University of the Pacific, Stockton, California, USA

Mark Vink, MD
Family Physician, Soerabaja Research Center Amsterdam, The Netherlands

Frans Visser, MD
Cardiologist, Stichting Cardiozorg, Hoofddorp, The Netherlands

Tony Ward, MA (Hons), PhD, DipClinPsyc
Registered Clinical Psychologist, Professor of Clinical Psychology
School of Psychology, Victoria University of Wellington, New Zealand
Adjunct Professor, School of Psychology, University of Birmingham
Birmingham, England, UK
Adjunct Professor, School of Psychology, University of Kent
Canterbury, England, UK

William Weir, FRCP
Infectious Disease Consultant, London, England, UK

John Whiting, MD
Specialist Physician in Private Practice, Brisbane, Queensland, Australia

Carolyn Wilshire, PhD
Senior Lecturer, School of Psychology, Victoria University of Wellington
Wellington, New Zealand


#MEAction UK

#MEAction USA


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Action for ME

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ANZMES (Associated New Zealand ME Society Inc)
New Zealand

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Global Advocates 4 Myalgic Encephalomyelitis (GAME)                                                        Canada   (*Added to list on Nov 22 after letter was sent to Dr Godlee)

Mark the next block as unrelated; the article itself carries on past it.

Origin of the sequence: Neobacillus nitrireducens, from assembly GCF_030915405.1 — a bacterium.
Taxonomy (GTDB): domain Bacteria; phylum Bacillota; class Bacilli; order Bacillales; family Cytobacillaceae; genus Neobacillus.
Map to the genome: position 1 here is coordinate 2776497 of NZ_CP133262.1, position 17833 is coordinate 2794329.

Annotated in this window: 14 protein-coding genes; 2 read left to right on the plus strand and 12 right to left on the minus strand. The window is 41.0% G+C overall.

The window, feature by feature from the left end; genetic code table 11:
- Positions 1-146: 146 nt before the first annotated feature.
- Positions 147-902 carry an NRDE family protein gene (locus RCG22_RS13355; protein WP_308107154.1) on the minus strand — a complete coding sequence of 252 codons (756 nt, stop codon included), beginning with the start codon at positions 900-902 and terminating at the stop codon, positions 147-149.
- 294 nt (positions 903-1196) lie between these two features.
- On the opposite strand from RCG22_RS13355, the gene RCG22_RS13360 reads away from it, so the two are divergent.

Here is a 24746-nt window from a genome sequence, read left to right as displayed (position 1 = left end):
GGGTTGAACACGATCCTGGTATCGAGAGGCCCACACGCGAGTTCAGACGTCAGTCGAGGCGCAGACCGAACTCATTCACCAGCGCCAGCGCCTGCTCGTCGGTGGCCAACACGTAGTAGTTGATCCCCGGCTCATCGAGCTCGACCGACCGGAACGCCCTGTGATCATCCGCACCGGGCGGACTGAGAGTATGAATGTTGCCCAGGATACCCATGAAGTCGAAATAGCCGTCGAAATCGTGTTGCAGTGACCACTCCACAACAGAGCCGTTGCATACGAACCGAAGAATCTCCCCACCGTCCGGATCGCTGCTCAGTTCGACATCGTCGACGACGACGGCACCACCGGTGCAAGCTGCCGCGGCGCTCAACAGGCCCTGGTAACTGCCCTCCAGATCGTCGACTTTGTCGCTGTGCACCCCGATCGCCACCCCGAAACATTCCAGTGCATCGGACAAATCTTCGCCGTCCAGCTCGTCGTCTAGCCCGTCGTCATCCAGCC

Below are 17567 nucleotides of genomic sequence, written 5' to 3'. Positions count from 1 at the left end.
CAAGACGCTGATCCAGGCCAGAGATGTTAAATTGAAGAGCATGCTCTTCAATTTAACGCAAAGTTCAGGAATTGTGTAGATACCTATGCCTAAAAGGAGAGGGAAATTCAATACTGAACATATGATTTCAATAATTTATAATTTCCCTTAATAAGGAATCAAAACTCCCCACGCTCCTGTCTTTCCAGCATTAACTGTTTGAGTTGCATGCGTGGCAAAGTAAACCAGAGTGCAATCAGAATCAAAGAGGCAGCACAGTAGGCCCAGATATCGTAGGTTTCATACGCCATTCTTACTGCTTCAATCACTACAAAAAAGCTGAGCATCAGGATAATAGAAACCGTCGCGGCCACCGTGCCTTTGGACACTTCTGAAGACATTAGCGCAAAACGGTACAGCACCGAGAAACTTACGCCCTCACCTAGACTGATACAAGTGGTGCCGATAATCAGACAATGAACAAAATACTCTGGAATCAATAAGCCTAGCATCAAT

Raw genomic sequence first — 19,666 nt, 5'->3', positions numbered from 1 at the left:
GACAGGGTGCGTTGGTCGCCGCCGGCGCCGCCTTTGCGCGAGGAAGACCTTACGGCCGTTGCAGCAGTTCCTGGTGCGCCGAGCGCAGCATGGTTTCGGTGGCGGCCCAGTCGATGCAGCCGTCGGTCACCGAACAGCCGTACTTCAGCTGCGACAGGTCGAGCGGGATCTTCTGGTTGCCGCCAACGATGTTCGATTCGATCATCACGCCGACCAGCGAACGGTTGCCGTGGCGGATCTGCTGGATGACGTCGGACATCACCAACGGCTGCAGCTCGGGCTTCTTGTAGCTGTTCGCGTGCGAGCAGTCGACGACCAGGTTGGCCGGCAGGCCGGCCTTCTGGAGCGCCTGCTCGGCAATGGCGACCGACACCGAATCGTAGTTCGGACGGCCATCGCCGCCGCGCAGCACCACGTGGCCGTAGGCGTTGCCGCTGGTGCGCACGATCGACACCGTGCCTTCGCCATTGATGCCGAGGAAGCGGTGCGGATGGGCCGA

Groep ME-DenHaag
The Netherlands

Lost Voices Foundation

Massachusetts ME/CFS & FM Association

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ME Association

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ME/CFS Australia Ltd.

ME/CFS & FM Association NSW

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Opposing MEGA
(*Added to list after letter sent to Dr Godlee)

Oxfordshire ME Group for Action
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Sheffield ME and Fibromyalgia Group

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The York ME Community

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Wake-Up Call Beweging

WAMES – Welsh Association of ME & CFS Support

Wisconsin ME and CFS Association, Inc


[1] Crawley E, Gaunt D, Garfield K, et al. Notice of correction and clarification: Clinical and cost-effectiveness of the Lightning Process in addition to specialist medical care for paediatric chronic fatigue syndrome: randomised controlled trial. Archives of Disease in Childhood; 2019. Accessed at:

[2] Crawley E, Gaunt D, Garfield K, et al. Clinical and cost-effectiveness of the Lightning Process in addition to specialist medical care for paediatric chronic fatigue syndrome: randomised controlled trial. Archives of Disease in Childhood; 2018; 103:155-164

[3] Tuller D. Trial by error: the SMILE trial’s undisclosed outcome-swapping. Virology Blog; Dec 13, 2017. Accessed at:

[4] Clinical trials: Hearings before the Science and Technology Committee, House of Commons; March 13, 2003. (Testimony of Fiona Godlee) Accessed at:

[5] Weber W, Merino J, Loder E. Editorial: trial registration 10 years on. BMJ; 2015; 351. Accessed at:

[6] Brown N. Editor’s note on correction to Crawley et al (2018). Archives of Disease in Childhood; 2019. Accessed at:

[7] Bosely, S. Controversial Lightning Process ‘helps children with chronic fatigue syndrome.’ The Guardian; September 20, 2017. Accessed at:

[8] Gregorowski A, Simpson J, Segal T. Child and adolescent chronic fatigue syndrome/myalgic encephalomyelitis; where are we now? Current Opinion in Pediatrics; 2019; 31: 462-46.